Article 14 (Equality before the law) Article 15(1) (Restriction of discrimination based on religion, race, caste, sex, or place of birth), Article 15(3) (creating special provisions for children and women), Article 19 (Protection of freedom of speech), Article 21 (protection of life and personal liberty) are some of the constitutional rights being violated by the act of honour killing.

Article 39(f) which protects children and young people against moral and material abandonment [5] is also being violated here.

However, in India, there is no specific law that addresses the heinous act of honour killings.

Honour killings are termed as both homicide and murder, which are severe offences in India.

The former comes under Section 299 of the Indian Penal Code, while the latter is dealt with under

The law commission of India in its report ‘Prevention of interference with the Freedom of matrimonial alliances (in the name of honour and tradition)’ has also stated that there is no need to include a separate provision in Section 300 of IPC for honour killings. The existing provisions in the IPC are sufficient to deal with situations that lead to overt acts of killing or causing bodily harm to a targeted person who is alleged to have harmed the caste or community's honour.

Also, there have been some Amendments in the Hindu Marriage Act, 1954 clearing out the legitimacy of inter-caste marriage.


  • Educating the people especially in rural areas to raise awareness among them against such a crime.

  • The eradication of falsehoods in people's thoughts is a major part of the answer to this problem. They need to be informed about the Supreme Court of India's rulings on what types of marriages are considered invalid.

  • Khap Panchayats should be removed from all power so that it is no longer able to influence naive people and incite them to conduct such heinous deeds.

  • The severity of the sentence for such horrible crimes should serve as a warning to anyone attempting such crimes.

  • Support lines and special cells can be formed throughout along with a special police task and action group force to detain the wrongdoers and provide enough safety to the couples or victims.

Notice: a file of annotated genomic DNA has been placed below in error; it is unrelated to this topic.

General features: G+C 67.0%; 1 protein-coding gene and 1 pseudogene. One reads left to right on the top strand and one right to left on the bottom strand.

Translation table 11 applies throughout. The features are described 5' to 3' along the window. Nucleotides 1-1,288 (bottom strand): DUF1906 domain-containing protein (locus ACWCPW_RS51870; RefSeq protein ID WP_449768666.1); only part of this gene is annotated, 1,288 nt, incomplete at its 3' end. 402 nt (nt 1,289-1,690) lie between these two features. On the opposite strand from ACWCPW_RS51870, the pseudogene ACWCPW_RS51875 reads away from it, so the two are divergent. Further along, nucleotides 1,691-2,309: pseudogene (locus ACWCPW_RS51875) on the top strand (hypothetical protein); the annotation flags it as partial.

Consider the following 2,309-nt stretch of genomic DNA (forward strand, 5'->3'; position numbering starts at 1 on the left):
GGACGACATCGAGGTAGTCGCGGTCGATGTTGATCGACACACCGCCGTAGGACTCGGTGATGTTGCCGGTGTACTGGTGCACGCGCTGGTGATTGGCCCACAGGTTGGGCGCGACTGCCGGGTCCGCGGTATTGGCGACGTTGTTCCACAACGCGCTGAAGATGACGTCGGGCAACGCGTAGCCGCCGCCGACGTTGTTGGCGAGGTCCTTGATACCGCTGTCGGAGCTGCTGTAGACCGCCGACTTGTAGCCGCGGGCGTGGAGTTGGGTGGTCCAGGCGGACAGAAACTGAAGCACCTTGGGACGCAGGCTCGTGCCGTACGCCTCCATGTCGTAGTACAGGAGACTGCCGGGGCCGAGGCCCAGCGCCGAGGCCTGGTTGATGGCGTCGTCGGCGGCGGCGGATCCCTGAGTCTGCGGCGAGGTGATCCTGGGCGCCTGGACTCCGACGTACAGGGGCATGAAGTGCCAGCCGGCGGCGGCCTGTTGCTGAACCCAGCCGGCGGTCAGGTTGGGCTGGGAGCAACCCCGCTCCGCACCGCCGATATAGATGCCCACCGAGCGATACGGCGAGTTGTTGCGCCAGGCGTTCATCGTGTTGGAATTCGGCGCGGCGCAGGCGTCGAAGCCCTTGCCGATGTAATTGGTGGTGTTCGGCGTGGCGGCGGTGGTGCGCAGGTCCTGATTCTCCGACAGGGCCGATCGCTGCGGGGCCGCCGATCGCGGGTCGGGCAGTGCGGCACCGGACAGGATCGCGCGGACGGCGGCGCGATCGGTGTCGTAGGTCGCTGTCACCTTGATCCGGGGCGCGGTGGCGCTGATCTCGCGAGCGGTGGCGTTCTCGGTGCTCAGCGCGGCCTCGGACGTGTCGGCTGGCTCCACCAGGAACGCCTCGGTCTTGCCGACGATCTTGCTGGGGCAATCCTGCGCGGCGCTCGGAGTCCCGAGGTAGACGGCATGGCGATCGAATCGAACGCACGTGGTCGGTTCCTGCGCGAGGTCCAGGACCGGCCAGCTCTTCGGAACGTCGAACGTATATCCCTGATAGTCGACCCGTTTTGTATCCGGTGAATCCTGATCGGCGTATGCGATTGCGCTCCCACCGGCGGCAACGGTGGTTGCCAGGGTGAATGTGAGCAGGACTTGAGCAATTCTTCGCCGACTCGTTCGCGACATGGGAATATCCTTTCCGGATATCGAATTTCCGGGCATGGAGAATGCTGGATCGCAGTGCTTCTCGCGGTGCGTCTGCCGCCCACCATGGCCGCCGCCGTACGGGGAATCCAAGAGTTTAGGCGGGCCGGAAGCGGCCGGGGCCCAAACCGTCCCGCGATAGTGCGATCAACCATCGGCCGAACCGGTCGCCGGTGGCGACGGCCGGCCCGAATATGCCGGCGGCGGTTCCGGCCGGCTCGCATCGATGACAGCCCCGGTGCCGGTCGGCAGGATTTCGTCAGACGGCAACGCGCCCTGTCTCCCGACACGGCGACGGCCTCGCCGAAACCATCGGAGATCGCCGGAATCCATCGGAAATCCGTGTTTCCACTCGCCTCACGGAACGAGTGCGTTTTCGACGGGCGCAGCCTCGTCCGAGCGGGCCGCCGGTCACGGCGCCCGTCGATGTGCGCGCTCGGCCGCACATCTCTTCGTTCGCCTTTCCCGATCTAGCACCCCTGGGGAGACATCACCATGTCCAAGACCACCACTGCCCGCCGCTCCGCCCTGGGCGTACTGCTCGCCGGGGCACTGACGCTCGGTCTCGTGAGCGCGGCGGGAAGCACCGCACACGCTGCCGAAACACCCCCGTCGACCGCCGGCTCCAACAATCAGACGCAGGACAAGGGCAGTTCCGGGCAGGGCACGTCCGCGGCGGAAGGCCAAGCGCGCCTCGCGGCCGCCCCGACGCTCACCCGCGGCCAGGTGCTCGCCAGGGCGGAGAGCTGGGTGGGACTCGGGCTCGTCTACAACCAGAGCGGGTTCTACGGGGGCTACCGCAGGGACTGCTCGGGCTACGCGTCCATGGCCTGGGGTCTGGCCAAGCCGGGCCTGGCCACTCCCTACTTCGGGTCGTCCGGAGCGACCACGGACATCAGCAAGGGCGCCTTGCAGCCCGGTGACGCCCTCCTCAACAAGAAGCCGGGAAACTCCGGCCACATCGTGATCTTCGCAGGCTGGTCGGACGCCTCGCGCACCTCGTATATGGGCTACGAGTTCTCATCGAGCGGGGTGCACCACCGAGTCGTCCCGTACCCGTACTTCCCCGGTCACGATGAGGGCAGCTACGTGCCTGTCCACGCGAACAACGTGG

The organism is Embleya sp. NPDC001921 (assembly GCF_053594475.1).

• An integrated effort by social workers, organizations, NGOs, politicians and the country as a whole can help to fight against such malpractice and reduce it to a large extent.


  • Honour Killing and serious malpractice are eating away a part of the society like a termite in action.

  • It is very dangerous mainly because of the social, cultural and also religious stigma attached to it.

  • A major problem lies in the so-called double standards of the society which may criticize and discouraged in the open but are somewhat supported by many behind the secret confines of their homes and safe houses.

  • Along similar lines the gender equality and girl child issues, this so-called social evil has secret supporters when it comes to self and this existence of dual personalities poses a magnanimous problem in its resolution and eradication.

  • The roots of this social vice originate from the caste system itself, and the casualties have been astronomical and not fully reported.

  • This double-edged sword is equally ruthless to both sides, irrespective of gender and family, as it consumes both without any mercy, logic or reasoning.

  • In the name of reputation and so-called honour, the bloodbath overlooks all aspects of fondness, love, mercy and humanity.

  • Its high-time that both the active and passive participants of this heinous crime are made to face the consequences. Strict steps must ensure prevention and not cure after the damage has been done.

  • A major paradigm shift is essential in the mindset of people via awareness, law abidance and social strictness.

  • The women of our society need to play a pivotal and active role, moving on from mere silent spectators to being vocal and aggressive about saving the lives of their loved ones.

  • Strict interventions and prompt actions by the administrative and judicial bodies must be ensured to put an end to and culminate this evil practice.


  1. AIR 2006 SC 2522

  2. WRIT PETITION (CIVIL) NO. 231 OF 2010

  3. Sarah Alsabti, “Honor Killing and the Indigenous Peoples: Cultural Right or Human Right Violation”, 45 Denver Journal of International Law & Policy (2017).

  4. Ibid.

  5. Article 39, The Constitution of India